Aug 18, 2011 at 5:16 pm #1278246
@leighbLocale: Northeast Texas Pineywoods
I'm up for an upgrade on my current phone, which I want to replace. I was considering just going with a basic phone; I don't text, don't need a camera. I already have an MP3 which I use to download NPR podcasts that I can't hear in my car due to poor reception in my area, and a gps which I seldom use, and compass/maps and a weather radio (albeit without radar graphics). I'm not tech ignorant, but I'm a big fan of simple. Having said that, do those of you with smart phones find any really good reason to own one irrespective of the above features? I can't see myself surfing the web on a small screen unless it was a necessity. Am I totally missing the boat by not buying one? Am I just being a crumudgeon? It will be another two years before I would be eligible for another upgrade.
Thanks for your comments.Aug 18, 2011 at 5:38 pm #1770903
Well, I just upgraded to a "smart" phone. It's more hassle to use as a phone than my old phone-only one, I must say, as well as the battery life being considerably shorter. I have to punch several buttons just to redial a number, rather than flipping it open and pressing "call". And I can't use my old plug-in earpiece; the hole for the plug is larger on this one, only intended for headphones for listening to music. I think I can't set it to hide my ID when I call like I could on my old phone. Also I am paying more per month for my contract. If you don't think you'll use the apps, it may not be worth getting one.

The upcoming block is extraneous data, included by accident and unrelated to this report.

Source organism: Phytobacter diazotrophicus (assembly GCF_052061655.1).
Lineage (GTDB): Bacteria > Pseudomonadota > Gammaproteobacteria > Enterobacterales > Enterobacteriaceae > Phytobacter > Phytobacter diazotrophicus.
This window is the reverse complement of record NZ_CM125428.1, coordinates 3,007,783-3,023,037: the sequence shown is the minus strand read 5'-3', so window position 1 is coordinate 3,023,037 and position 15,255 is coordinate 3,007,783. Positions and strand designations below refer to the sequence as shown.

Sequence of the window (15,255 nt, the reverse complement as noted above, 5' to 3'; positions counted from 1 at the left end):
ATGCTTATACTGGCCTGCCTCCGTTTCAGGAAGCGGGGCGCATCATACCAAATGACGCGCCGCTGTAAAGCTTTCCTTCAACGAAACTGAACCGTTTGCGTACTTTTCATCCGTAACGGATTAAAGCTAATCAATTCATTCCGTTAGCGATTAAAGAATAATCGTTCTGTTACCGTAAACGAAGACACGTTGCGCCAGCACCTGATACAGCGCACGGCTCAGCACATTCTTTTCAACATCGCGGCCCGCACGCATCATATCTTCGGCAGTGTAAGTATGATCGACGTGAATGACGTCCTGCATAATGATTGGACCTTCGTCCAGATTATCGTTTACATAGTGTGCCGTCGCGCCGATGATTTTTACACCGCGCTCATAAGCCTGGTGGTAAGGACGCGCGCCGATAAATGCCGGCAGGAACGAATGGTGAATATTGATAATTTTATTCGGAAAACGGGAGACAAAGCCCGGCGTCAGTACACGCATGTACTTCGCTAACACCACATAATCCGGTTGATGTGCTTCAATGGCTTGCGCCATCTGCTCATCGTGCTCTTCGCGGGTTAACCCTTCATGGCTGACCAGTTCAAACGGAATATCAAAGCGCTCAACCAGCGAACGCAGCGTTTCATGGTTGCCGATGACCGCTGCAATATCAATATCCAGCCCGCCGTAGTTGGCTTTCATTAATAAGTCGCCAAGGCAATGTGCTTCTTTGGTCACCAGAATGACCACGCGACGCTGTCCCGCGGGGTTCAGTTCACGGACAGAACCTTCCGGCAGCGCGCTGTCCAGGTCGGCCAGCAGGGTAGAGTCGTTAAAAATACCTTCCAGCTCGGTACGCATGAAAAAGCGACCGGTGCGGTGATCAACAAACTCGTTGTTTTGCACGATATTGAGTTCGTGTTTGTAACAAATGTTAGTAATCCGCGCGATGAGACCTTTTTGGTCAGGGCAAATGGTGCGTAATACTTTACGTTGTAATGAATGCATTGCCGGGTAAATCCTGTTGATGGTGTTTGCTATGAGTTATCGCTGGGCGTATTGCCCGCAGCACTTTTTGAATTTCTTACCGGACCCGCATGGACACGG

(end of rant)
On the plus side, it will give you more time to learn the technology on what seems to be the wave of the future, since they seem to be phasing out the old non-smart phones. My T-mobile store only had a couple of those available.Aug 19, 2011 at 11:42 am #1771128
@sarbarLocale: In the shadow of Mt. Rainier
If you do buy a "smartphone" realize that your plan may well have to go up to adjust for it – and you will auto need a package for bandwidth. It isn't a huge jump per month but there you go!
Having said that….I use my phone quite a bit, it is an extension of me. My mini-computer if you will. On surfing the web, that is where apps come in – they are designed for a phone's screen :-)
OTOH my brother hates borrowing my phone to make a call – his complaint is "why is making a simple call so hard?" ;-) He has big hands that mash little keys.Aug 19, 2011 at 12:10 pm #1771144